school at 9:45. Christian Endeavor 6:4.:
p. m. Special musical numbers at the
morning service by D. B. McClesky.
A N NOUNCEMENTS
Bessemer chapter No. 110, Royal Arch
Masons, will meet Tuesday evening at 8
o’clock at the Masonic hall, when the
degrees of past master and most excel
lent master will be conferred. The chap
ter is making plans for the York Rite
reunion, which is regularly held in May,
and at thif meeting of Tuesday evening
committees will be appointed to make
all arrangements for the event.
Beth-El Sisterhood will hold their reg
ular semimonthly meeting Thursday aft
ernoon at 3 o’clock with Mrs. Philip
Ripko at her home on Eighteenth street.
All circles of the Woman’s auxiliary
of the First Presbyterian church will
meet Monday afternoon. Circle No. 1
1 will meejt with Mrs. C. B. Bytle. Circle
No. 2 with Mrs. Knight on Fourth ave
nue, and Circle No. 3 with Mrs. B. L*.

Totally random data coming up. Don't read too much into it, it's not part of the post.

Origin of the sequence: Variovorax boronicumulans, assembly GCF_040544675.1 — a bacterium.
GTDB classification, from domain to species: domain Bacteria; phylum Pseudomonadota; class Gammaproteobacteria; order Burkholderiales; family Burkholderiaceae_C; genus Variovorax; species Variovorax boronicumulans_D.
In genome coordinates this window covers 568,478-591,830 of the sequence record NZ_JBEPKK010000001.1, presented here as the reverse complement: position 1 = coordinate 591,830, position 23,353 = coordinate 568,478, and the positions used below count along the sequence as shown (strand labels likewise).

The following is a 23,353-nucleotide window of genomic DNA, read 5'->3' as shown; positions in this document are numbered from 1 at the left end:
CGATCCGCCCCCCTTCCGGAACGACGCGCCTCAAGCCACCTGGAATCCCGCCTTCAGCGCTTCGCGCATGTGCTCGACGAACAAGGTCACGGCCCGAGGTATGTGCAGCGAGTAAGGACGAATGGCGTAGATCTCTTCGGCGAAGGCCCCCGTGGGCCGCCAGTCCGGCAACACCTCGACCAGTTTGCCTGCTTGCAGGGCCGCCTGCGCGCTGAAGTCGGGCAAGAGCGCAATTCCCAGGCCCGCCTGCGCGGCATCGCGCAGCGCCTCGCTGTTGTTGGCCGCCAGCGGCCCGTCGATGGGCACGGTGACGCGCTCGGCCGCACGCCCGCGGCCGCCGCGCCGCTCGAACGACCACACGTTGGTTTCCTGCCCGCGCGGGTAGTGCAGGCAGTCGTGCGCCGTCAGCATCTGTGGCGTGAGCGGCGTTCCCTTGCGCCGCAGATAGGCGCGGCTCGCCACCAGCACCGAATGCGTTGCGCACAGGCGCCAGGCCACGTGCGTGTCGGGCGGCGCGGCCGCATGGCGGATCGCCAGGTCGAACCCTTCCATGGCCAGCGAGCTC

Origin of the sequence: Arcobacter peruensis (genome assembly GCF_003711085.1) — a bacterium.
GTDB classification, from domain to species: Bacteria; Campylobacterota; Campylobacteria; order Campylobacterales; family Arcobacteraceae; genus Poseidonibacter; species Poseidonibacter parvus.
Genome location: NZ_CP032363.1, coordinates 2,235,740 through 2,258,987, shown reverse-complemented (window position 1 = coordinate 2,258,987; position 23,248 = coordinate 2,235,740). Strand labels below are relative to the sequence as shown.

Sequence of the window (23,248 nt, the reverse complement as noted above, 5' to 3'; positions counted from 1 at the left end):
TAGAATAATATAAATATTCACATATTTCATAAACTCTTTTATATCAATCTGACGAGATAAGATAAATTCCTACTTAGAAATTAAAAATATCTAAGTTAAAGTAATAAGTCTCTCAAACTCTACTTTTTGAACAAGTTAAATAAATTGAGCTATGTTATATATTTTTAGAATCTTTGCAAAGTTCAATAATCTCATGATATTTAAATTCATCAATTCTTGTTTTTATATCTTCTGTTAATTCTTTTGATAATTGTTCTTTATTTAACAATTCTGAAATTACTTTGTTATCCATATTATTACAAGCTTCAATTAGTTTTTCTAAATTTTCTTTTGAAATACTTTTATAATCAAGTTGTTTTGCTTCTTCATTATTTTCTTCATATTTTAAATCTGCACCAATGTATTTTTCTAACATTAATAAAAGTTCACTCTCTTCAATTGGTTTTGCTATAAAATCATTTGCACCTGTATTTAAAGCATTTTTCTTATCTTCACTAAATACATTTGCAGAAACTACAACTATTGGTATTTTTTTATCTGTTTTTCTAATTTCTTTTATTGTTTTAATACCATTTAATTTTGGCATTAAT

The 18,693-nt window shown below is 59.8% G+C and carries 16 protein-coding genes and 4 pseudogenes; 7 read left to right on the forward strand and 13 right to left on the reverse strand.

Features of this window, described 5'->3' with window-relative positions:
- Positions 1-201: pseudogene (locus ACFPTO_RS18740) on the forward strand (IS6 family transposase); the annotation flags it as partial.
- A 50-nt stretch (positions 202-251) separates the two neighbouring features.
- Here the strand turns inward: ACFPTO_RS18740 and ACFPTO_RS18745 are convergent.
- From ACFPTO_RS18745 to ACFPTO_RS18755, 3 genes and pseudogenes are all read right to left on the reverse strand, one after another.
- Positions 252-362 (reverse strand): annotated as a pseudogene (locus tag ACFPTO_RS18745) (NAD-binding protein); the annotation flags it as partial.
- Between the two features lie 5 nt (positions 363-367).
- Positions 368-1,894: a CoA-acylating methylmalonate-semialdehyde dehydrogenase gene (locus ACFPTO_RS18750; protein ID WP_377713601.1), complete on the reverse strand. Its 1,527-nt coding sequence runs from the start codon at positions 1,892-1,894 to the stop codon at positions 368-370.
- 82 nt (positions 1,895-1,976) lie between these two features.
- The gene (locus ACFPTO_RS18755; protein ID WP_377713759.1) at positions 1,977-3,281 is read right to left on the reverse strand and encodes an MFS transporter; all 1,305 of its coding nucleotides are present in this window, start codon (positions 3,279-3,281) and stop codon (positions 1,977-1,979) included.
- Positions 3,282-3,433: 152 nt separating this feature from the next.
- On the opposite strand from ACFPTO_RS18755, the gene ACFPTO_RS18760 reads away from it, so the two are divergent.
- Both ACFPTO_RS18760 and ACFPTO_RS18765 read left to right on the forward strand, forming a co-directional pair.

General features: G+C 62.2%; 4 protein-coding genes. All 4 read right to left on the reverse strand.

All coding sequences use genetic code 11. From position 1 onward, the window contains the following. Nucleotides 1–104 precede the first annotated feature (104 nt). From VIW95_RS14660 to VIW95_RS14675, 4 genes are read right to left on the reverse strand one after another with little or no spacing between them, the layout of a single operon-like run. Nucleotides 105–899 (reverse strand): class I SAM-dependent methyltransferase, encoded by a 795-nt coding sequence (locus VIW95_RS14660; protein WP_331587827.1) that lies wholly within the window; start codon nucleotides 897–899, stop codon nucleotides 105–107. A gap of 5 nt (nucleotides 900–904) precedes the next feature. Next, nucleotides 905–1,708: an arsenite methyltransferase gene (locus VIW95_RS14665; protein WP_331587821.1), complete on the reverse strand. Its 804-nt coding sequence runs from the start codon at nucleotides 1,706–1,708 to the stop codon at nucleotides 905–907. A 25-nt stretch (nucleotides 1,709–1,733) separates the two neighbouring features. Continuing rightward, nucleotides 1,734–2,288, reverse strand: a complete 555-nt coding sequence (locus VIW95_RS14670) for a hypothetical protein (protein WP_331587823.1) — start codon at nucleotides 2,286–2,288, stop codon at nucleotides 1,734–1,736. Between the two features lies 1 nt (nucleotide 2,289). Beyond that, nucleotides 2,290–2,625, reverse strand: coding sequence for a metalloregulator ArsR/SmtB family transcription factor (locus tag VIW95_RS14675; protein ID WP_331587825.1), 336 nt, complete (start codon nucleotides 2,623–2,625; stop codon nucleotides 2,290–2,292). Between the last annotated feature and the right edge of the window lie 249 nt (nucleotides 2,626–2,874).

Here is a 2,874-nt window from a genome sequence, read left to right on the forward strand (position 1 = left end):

Russell in Jonesboro.
The St. Agnes guild of Trinity Episco
pal church will meet Monday afternoon
with Mrs. Bloomer in the Matthews
apartments. The hour will be 3 o’clock.
Mrs. George Houston will entertain the
Wedneday Bridge club Wednesday 'aft
ernoon at her home on Fifth avenue at
3 o’clock.
The Tuesday Morning Bridge club will
meet with Miss Ethel Gillen Tuesday
BOTH SIDES PRIME
OE HOUSE MONDAY
Gillett to Be Opposed for Re
election By Kitchin. Who
Will Thus Become Demo
cratic Leader
By Aw-Tiateri PrrA*
Washington, April 9.—Republicans
and democrats, meeting separately, put 1
things in shape today for the organi- '
ration of the House of Representatives 1
at noon Monday.
Speaker Gillett, nominated hv the re
publicans, will be opposed for re-elec
tion by Representative Claud Kitchin. i
democrat. North Carolina. Mr. Gillett
will be elected and Mr. Kitchin by j
reason of his nomination will become I
democratic leader, in the new House